Consider this: Chinese mobile users spend a third of their time on video-based entertainment platforms. By 2025, China’s 1.1 billion users are forecasted to spend more than two hours a day shooting and scrolling on video apps. 

Given this trend’s trajectory — one accelerated by pandemic ennui and China’s 5G rollout — it’s little wonder 2021 is being heralded as the year of mega IPOs for China’s video apps. Speculation continues to swirl around ByteDance, creator of short-video sensations Douyin and TikTok; Millennial favorite Bilibili has announced a second listing in Hong Kong; and now, Kuaishou Technologies, operator of China’s popular video app and early adopter of livestreaming, is seeking to raise $5.4 billion through an IPO set to list on February 5. 

What is Kuaishou?

It’s China’s second most popular short-video app with 305 million daily active users. Kuaishou translates as “Fast Hand” and having built a reputation for platforming bizarre, curious content, it developed a strong presence in China’s smaller cities with around 60 percent residing in Tier 3 and 4 cities. Kuaishou is focused on creating connections between ordinary people — not platforming super influencers — as embodied by its motto, “Embrace All Lifestyles.”

Since launching in 2011 as a platform to make and share GIFs, Kuaishou has pioneered new modes of video engagement. In 2016, it built a wildly popular livestreaming feature and in 2018, integrated e-commerce to facilitate transactions on the platform. It’s also presented opportunities for museums hoping to connect to Chinese audiences: in February 2020, a livestream tour of the British Museum by the platform’s “Museums are Fun” channel drew more than 500,000 likes, before the Victoria & Albert Museum became the first Western museum to launch a Kuaishou account in August.

Kuaishou’s merging of its functions — i.e. e-commerce livestreaming — has shaken up China’s retail landscape. The Beijing-based company made $6.2 billion in the first nine months of 2020 primarily through the sale of virtual items (gifted by users), online marketing services, and commissions from e-commerce sales. 

Kuaishou IPO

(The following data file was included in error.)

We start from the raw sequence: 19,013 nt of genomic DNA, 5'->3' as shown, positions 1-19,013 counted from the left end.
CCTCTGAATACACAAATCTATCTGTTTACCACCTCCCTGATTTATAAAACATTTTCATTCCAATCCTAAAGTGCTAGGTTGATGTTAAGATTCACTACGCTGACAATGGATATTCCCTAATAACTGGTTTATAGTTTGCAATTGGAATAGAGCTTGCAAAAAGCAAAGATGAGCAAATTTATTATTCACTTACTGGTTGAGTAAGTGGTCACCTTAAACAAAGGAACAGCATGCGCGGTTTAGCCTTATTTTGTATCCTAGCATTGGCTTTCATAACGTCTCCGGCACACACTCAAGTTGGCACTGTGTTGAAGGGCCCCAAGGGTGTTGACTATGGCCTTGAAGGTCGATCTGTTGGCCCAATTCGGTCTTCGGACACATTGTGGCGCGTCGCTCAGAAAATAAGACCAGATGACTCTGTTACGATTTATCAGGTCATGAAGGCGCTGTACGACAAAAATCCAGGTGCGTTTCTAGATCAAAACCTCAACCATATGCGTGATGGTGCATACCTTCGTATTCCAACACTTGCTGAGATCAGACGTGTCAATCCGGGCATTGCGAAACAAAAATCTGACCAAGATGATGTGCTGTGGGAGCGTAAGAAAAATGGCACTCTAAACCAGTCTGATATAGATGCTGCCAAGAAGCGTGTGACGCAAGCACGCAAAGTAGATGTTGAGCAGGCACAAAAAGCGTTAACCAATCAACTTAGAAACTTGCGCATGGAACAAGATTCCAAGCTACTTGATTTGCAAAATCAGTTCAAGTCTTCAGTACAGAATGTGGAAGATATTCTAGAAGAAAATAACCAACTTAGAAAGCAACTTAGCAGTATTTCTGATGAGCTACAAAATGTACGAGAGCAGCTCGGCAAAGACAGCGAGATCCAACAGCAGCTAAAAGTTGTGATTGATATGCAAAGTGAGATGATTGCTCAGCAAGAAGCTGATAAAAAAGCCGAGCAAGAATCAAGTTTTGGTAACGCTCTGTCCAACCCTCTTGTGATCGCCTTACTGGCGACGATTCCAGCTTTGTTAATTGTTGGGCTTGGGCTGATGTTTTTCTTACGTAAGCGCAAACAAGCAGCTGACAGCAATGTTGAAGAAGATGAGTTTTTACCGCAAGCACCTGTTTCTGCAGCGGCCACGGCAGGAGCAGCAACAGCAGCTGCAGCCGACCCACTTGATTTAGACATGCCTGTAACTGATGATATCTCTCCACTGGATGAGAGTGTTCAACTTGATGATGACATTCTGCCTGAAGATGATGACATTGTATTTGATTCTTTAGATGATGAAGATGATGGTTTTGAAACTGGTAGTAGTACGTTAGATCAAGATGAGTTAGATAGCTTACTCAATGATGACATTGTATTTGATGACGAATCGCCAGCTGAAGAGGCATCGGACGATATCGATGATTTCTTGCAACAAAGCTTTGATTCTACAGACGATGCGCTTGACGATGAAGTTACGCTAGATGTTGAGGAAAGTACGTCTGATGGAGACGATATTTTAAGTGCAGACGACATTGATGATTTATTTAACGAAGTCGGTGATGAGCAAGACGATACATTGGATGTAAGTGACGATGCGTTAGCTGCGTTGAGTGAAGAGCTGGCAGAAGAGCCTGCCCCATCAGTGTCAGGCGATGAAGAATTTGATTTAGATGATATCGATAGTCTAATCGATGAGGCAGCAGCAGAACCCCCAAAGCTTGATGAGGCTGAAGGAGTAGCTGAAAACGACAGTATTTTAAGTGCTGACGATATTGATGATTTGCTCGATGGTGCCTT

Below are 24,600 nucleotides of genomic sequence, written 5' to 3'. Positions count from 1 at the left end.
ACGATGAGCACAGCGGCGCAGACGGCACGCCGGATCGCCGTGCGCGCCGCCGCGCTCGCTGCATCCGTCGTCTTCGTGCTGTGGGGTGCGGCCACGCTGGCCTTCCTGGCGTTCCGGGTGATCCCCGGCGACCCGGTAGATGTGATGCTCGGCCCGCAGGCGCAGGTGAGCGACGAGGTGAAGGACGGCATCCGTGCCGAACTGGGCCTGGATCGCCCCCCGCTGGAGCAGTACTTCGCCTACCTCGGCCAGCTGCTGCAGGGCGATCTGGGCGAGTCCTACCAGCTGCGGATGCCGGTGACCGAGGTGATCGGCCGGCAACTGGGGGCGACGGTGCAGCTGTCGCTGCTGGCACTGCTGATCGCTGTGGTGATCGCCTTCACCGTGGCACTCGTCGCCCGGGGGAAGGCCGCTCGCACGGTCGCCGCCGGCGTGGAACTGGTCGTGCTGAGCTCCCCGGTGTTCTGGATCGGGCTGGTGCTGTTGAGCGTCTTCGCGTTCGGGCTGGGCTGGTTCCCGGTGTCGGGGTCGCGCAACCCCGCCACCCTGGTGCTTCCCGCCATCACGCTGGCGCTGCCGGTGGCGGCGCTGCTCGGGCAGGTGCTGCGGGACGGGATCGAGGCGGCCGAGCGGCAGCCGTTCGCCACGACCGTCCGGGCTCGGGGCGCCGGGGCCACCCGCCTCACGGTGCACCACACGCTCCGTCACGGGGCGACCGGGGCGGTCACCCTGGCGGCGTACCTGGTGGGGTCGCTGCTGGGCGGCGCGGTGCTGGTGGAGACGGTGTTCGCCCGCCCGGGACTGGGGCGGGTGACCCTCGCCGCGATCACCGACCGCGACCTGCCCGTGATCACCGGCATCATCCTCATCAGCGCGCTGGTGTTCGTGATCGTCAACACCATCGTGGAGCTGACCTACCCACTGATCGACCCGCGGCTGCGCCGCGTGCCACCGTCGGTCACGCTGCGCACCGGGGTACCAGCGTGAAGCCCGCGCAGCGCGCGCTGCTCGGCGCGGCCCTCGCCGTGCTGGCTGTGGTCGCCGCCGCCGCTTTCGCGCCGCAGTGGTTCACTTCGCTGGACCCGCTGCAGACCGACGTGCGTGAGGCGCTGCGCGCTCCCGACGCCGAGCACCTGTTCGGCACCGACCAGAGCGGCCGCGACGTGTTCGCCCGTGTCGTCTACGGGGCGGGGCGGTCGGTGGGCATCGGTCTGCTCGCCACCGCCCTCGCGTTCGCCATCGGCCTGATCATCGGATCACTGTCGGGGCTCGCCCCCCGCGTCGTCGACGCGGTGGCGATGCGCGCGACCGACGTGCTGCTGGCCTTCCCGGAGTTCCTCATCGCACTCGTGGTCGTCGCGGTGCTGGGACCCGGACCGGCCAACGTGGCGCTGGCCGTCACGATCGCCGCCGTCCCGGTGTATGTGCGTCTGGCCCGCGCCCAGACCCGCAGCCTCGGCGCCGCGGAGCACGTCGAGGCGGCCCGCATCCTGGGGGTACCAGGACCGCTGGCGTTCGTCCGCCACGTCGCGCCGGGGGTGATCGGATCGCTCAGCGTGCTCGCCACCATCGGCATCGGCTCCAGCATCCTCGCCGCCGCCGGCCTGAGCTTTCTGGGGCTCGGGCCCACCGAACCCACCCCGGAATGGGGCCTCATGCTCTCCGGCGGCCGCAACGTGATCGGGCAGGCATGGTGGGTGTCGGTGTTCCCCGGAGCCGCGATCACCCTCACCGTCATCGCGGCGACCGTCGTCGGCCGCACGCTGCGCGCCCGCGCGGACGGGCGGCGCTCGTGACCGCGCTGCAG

Kuaishou’s ecosystem encompasses livestream and short-video content, as well as e-commerce capabilities. Image: Kuaishou

Why does Kuaishou’s IPO matter?

As China’s first short short-video platform to enter the public market, Kuaishou will test investor optimism in an area that saw strong growth and attention throughout 2020.

Over the past six months, Kuaishou has driven a 254 percent increase in e-commerce sales and success will enhance its ability to continue disrupting online sales channels with its straight-shooting livestreaming e-commerce model. Kuaishou’s transformation mirrors the ever-tightening relationship between entertainment, e-commerce, and social media — thereby offering investors exposure to the particular tastes of lower-tier residents. 

How will Kuaishou use the proceeds?

Kuaishou skeptics have often pointed to the company’s difficulty in generating revenue — that has changed fast. In 2017, Kuaishou drew $1.2 billion; today, it’s more than quintupled that revenue. “Kuaishou’s commercialization continues at pace,” says Michael Norris, a research and strategy Manager at AgencyChina. “We anticipate a portion of IPO proceeds  [will go] to improve its on-platform advertising options.”

Kuaishou may have championed a D2C model connecting Chinese factory floors to living rooms, but another shift may be the arrival of bigger brands on the platform. “The cooperation between Kuaishou and has seen more consumer electronics and home appliances featured,” says Ashley Dudarenok, a China marketing expert, noting CEOs from prominent brands began livestreaming on the platform in mid-2020. If correct, it would likely raise the average transaction value and draw Kuaishou’s e-commerce side closer to platforms such as Taobao and Pinduoduo.  

Kuaishou IPO

Douyin and Kuaishou’s monthly active users far outstrip that of other short-video platforms. Image: Walkthechat

What Kuaishou says

“We are a pioneer in the global short video industry… in 2012, we became the first mover in China to enable users to create, upload and view short videos on mobile devices… in 2016 we launched livestreaming as a natural extension…. in 2018, we launched e-commerce to facilitate transactions within our ecosystem…. we are actively developing additional monetization opportunities to diversify our revenue dreams through online games, online knowledge-sharing and other products and services.” — Kuaishou Technology Prospectus


Jing Culture & Commerce